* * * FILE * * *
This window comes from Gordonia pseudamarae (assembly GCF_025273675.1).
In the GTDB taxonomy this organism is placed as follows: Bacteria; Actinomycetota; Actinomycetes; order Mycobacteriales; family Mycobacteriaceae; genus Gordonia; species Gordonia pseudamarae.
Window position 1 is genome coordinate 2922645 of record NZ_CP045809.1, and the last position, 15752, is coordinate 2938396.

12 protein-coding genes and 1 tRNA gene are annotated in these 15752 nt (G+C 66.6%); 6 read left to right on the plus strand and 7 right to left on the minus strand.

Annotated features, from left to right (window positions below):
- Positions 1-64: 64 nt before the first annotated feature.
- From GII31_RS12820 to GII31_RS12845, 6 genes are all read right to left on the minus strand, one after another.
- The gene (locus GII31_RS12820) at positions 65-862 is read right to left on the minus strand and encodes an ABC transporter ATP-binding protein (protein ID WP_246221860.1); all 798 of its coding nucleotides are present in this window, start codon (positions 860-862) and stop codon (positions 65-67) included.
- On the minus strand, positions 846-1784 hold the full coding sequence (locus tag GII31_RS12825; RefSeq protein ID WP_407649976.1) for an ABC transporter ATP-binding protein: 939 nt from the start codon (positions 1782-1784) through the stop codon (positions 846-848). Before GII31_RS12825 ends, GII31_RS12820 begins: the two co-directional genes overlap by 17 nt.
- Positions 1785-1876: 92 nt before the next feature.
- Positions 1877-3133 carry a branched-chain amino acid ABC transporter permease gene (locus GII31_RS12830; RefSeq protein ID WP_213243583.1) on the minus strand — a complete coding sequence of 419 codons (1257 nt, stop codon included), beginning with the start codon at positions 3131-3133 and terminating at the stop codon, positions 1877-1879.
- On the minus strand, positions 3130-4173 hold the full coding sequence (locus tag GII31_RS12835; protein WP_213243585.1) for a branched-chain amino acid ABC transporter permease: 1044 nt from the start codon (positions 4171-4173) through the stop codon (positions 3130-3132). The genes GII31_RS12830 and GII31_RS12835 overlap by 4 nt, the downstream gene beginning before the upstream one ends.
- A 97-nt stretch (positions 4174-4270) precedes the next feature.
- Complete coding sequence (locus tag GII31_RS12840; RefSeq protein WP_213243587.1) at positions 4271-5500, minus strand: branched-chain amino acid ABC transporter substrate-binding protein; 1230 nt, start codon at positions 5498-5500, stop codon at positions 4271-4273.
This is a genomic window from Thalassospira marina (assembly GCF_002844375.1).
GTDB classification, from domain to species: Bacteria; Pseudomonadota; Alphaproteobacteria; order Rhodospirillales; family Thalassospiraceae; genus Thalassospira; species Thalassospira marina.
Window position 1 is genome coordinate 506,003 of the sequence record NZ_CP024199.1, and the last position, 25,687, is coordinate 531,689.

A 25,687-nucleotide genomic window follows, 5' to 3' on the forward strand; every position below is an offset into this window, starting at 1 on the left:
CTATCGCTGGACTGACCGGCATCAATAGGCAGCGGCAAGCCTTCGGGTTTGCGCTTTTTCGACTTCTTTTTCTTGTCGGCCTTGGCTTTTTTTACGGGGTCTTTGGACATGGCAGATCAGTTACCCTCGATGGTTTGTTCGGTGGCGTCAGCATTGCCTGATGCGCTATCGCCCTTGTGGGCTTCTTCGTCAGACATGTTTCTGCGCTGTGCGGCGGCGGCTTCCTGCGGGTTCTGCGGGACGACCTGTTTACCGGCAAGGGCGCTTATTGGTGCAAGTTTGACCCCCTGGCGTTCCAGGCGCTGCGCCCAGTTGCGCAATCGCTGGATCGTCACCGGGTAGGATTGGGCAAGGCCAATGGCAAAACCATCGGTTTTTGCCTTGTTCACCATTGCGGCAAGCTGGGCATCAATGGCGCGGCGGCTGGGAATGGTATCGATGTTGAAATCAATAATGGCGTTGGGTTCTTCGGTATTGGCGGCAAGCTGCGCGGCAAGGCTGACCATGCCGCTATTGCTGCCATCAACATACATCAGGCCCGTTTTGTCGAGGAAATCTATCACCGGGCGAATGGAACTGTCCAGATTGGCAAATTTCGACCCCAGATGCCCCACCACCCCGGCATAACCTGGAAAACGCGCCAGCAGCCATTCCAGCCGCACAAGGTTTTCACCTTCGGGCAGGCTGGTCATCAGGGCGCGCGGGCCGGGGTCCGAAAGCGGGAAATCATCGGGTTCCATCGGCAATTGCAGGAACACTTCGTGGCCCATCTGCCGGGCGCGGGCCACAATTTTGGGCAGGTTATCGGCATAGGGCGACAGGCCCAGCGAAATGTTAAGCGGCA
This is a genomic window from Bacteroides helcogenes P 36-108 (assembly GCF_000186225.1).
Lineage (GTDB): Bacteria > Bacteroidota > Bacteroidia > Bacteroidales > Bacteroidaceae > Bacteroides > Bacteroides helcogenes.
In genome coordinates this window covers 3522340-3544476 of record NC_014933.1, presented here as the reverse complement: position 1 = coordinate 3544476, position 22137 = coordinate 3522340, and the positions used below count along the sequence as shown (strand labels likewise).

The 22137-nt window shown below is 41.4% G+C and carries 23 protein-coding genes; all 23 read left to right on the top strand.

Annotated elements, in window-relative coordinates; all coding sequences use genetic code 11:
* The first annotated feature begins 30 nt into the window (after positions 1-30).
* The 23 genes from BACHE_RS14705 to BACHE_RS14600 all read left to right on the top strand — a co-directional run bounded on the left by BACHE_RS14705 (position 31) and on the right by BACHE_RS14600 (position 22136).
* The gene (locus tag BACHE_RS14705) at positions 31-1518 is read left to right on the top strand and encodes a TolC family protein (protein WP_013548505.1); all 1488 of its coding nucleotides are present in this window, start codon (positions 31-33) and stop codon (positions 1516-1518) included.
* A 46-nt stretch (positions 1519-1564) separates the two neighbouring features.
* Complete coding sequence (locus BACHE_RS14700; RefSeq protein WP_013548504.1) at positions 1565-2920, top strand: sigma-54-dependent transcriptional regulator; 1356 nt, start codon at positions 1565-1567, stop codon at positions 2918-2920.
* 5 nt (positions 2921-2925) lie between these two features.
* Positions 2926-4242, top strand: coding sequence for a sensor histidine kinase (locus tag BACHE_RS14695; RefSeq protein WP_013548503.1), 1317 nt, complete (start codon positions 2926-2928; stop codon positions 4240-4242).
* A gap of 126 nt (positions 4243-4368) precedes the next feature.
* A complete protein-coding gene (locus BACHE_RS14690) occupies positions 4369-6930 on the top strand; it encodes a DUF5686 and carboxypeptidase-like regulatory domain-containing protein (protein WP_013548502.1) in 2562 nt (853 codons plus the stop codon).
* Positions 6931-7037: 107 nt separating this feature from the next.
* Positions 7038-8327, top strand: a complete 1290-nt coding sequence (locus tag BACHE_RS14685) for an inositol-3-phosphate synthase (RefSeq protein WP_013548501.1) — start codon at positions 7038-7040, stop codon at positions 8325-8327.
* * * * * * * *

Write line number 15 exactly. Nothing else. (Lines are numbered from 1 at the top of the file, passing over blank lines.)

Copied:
This is a genomic window from Thalassospira marina (assembly GCF_002844375.1).